Westfront 1918 (1930)| Comradeship (1931) | Bluray DVD release
Dir.: Georg Wilhelm Pabst: Cast: Gustav Dießl, Fritz Kampers, Hans-Joachim Moebis, Jackie Mounier; Germany 1930, 75 min.
Dir.: George Wilhelm Pabst; Cast: Fritz Kampers, Alexander Granach, Ernst Busch, Elisabeth Wendt; Deutschland 1931, 93 min.
Austrian director Georg Wilhelm Pabst (1885-1967) was at the time of the transition between silent and sound film perhaps the leading European filmmaker: from 1925 (The Joyless Street) to 1931 (Comradeship), his silent classics included Pandoras’s Box and Diary of a Lost Girl, followed by Westfront 1918 and The 3 Penny Opera, where he introduced sound in a very imaginative way.
It seems nearly incomprehensible then that the rest of his output of 23 films – shot between 1932 and 1956 – gwould merit only a comment regarding the waste of this great talent. He went to France in 1932 to direct Don Quixote, had a disappointing time in Hollywood with A modern Hero (1934), before settling again in France until the outbreak of WWII, when he returned to Austria – by now part of the Third Reich – where he directed three mediocre films, before producing the worst of the “light entertainment” in post-war Austria and West Germany. Just “The Trial” (1946) can be seen as an apology for having worked for the Goebbels controlled film industry which, after all, forbid any showing of Westfront 1918 when the Nazis came to power in 1933.
Kracauer is only too ready to concede “that Pabst took the lead in films of the pre-Hitler period, which overtly indulged in social criticism and belonged among the top-ranking artistic achievements of the time. Aesthetic quality and leftist sympathies seemed to coincide”. But he followed with an important caveat: “His [Pabst’s] pre-occupation with social problems outweighed the melodramatic characteristics of his ‘New Objectivity period”. Based on a novel by Ernst Johannsen, WESTFRONT shows war as inhuman on all levels: the anti-hero Karl (Dießl) literally goes mad under the pressure. His friend, a young student-soldier (Moebis) spends the first (and only night) with a French woman, but volunteers to serve for a particularly dangerous part of the Front. Here he meets Karl, who has just returned from a vacation at home experiencing food shortages in all the shops. He has also surprised his wife with the son of the local butcher – selling herself for extra-meat rations. When Karl re-joins his comrades on the front, he learns that the student has been killed by a French soldier who himself now lies wounded in no-mans land, screaming for help. Karl, suicidal, takes part in a relief operation, where a German lieutenant goes mad, shouting “Hurrah, hurrah”, whilst Carl, wounded, also loses his mind. He is transported to a hospital where he dies in a delirium, images of his wife dominating his final moments.
Whilst Kracauer might have a point in claiming that “ WESTFRONT 1918 is an outright pacifist document going, as such, beyond the scope of New Objectivity, its fundamental weakness consists in not transgressing the limits of pacifism itself. The film tends to demonstrate that war is intrinsically monstrous and senseless, but this indictment is not supported by the slightest hint of causes”. This may be so, but the Nazis seemed to have got the message. Undeterred, Pabst went on fighting against the rise of the Nazis, he even became president of Dacho, the top organisation of German film workers, succeeding the late Lupo Pick.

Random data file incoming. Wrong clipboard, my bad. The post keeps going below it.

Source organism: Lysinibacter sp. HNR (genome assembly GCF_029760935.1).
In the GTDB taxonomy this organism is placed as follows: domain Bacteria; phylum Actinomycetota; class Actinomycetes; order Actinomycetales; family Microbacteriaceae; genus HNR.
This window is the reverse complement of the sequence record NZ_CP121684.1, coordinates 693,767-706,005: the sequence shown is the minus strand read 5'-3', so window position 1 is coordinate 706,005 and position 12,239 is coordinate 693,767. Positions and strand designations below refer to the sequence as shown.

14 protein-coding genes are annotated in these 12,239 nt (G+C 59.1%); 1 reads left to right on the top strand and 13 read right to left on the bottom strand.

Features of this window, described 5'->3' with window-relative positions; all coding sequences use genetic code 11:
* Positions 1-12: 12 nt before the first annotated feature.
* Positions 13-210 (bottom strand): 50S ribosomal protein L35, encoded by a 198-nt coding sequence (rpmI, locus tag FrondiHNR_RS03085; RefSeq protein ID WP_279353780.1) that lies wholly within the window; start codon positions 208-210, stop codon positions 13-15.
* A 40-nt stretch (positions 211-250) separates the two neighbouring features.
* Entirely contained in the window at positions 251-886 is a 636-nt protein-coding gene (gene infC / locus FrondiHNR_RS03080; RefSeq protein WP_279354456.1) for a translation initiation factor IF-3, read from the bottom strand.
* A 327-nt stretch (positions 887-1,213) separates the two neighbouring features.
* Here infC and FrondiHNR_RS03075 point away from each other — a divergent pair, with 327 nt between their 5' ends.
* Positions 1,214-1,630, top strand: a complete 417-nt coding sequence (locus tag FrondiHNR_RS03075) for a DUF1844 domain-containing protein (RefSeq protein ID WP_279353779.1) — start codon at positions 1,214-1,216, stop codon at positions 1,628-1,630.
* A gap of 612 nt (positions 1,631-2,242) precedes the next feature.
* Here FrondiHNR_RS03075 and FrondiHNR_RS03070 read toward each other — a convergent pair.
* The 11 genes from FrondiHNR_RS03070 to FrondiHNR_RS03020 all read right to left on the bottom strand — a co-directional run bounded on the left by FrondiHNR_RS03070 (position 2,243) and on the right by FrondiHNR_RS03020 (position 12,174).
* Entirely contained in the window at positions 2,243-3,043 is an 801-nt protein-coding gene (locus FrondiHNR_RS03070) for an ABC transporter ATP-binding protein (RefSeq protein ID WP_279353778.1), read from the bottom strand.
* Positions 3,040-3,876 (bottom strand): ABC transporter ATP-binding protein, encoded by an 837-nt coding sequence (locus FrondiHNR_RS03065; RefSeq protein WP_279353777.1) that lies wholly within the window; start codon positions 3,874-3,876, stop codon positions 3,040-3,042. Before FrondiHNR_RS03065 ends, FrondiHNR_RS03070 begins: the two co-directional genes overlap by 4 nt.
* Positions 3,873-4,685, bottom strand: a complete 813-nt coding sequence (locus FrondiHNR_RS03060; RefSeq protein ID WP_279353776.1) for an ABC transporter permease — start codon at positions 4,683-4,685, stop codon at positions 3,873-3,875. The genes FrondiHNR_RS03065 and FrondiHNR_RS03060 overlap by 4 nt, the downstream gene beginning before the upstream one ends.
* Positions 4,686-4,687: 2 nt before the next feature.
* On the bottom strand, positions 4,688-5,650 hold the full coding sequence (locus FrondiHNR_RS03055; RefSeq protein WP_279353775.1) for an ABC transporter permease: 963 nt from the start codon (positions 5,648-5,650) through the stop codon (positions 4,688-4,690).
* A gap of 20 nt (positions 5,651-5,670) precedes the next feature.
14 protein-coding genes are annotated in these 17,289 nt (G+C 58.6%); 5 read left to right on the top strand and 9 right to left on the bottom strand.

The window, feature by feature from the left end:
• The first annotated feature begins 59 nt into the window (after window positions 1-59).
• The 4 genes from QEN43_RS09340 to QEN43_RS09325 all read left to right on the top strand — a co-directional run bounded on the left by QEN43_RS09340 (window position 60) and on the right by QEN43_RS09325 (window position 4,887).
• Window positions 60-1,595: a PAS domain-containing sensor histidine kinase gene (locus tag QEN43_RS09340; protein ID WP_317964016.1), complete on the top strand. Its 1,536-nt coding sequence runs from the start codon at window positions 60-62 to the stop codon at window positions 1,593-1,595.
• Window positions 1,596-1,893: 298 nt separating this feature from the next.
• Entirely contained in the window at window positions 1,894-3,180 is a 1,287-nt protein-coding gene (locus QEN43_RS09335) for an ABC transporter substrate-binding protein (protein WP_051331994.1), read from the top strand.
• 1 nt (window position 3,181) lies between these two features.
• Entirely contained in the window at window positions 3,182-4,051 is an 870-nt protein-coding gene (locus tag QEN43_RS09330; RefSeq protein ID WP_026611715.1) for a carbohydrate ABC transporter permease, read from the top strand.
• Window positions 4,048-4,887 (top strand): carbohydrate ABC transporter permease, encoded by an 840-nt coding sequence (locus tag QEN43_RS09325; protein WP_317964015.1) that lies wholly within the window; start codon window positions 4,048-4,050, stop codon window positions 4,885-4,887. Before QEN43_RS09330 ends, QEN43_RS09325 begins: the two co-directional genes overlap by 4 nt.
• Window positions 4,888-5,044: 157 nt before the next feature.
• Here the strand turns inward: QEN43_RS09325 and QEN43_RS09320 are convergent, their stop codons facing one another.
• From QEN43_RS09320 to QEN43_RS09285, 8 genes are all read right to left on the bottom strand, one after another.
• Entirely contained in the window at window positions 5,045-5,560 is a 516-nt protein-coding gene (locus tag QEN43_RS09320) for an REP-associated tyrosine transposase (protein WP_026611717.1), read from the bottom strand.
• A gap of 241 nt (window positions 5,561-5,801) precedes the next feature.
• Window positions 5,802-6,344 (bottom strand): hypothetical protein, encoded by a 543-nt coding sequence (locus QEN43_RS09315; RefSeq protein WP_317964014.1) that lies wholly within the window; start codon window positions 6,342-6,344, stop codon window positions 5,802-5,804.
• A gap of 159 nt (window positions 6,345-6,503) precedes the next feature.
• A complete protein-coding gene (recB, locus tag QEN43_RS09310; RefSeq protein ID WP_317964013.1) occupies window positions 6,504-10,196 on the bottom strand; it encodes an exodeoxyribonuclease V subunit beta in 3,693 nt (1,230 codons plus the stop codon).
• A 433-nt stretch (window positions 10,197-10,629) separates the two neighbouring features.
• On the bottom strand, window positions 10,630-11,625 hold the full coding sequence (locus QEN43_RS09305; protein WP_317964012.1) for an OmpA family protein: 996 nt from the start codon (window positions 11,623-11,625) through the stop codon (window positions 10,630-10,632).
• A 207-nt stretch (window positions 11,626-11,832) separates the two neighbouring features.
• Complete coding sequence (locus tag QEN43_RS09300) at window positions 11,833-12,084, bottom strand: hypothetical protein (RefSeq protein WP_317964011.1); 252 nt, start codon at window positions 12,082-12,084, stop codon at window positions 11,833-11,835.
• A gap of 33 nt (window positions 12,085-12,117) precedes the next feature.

KAMERADSCHAFT, is based on an idea by Karl Otten that follows a real event which happened before WWI in the Courriers, near the French/German border, where German miners were helping in the rescue of their French counterparts. Pabst sets the narrative after the signing of the Versailles treaty. Unemployment in Germany was rising, and many miners were trying to cross the border to work in French mines, which upset the local population. In a scene at the beginning, a young French woman declines to dance with a German miner, making her feelings very clear. Nevertheless, when the news of the explosion in the French mine reaches Germany, the miners spontaneously cross the border assist in the rescue operation. A contemporary critic commented: “Nothing seems staged in the episodes of the rescue operation. The mine had been rebuilt in the studio, and DoP Fritz Arno Wagner (who was also co-DoP in Westfront), re-created a claustrophobic world. Kracauer saw progress since his criticism of WESTFRONT: “Pabst’s mining film progresses his theoretical thought: for he now tries to make his pacifist leanings invulnerable by endorsing the socialist doctrine. Comradeship advocates the international solidarity of the workers, characterising them as the pioneers of a society where national egoism, the eternal source of wars, is abolished. It is the German miners, not their superiors, who conceive the idea of the rescue action. But whist Kracauer lauds Pabst for showing that “the passages dealing with the management of the French and German mines subtly imply the alliance between capitalists and nationalists” he follows that with the comment: “even though the socialist pacifism of Comradeship was better founded than the humanitarian pacifism of WESTFRONT, it does not justify the assumption that it was more substantial. Pabst penetrates reality visually, but leaves its intellectual core shrouded”. It should be said, that the huge majority of reviewers disagreed with Kracauer – but COMRADESHIP was not a success at the box-office.
The real question still remains: What really happened to Pabst after COMRADESHIP his most substantial film. We know that he settled in France to direct and supervise bland and unconvincing melodrama, returned to Nazi Germany in 1939 and served “Papas Kino” (Dad’s Cinema) in Germany after 1946 – but the data alone does not explain where his talent went. AS
OUT ON BLURAY/DVD COURTESY OF MASTERS OF CINEMA EUREKA 24 JULY 2017